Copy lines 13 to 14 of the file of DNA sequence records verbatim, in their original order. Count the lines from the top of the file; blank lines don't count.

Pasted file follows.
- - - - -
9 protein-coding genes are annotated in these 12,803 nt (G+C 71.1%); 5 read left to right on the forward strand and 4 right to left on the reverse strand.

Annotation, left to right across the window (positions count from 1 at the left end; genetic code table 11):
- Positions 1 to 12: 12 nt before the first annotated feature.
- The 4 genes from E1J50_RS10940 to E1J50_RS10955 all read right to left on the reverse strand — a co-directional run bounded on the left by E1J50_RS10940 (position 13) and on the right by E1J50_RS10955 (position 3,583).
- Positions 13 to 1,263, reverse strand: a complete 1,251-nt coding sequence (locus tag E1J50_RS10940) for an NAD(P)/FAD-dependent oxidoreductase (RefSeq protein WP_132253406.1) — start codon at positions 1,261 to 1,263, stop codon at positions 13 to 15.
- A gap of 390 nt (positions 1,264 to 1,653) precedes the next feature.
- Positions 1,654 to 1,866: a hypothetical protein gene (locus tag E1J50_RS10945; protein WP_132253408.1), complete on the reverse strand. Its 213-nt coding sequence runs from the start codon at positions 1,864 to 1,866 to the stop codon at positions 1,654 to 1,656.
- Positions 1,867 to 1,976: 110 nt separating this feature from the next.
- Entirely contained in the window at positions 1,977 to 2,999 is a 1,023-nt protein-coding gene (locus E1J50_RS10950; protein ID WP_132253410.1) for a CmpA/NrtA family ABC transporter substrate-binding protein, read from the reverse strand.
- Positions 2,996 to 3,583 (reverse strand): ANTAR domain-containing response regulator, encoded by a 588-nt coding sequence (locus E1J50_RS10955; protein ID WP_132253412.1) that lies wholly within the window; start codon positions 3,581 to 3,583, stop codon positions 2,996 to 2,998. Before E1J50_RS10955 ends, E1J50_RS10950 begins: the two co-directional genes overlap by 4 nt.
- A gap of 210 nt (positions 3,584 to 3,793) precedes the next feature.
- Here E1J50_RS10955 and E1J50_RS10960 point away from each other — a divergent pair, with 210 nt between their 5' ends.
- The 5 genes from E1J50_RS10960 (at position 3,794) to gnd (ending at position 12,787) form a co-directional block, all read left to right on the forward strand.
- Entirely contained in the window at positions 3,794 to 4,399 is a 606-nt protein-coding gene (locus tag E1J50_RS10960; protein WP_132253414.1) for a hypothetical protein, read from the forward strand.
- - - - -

- The 5 genes from E1J50_RS10960 (at position 3,794) to gnd (ending at position 12,787) form a co-directional block, all read left to right on the forward strand.
- Entirely contained in the window at positions 3,794 to 4,399 is a 606-nt protein-coding gene (locus tag E1J50_RS10960; protein WP_132253414.1) for a hypothetical protein, read from the forward strand.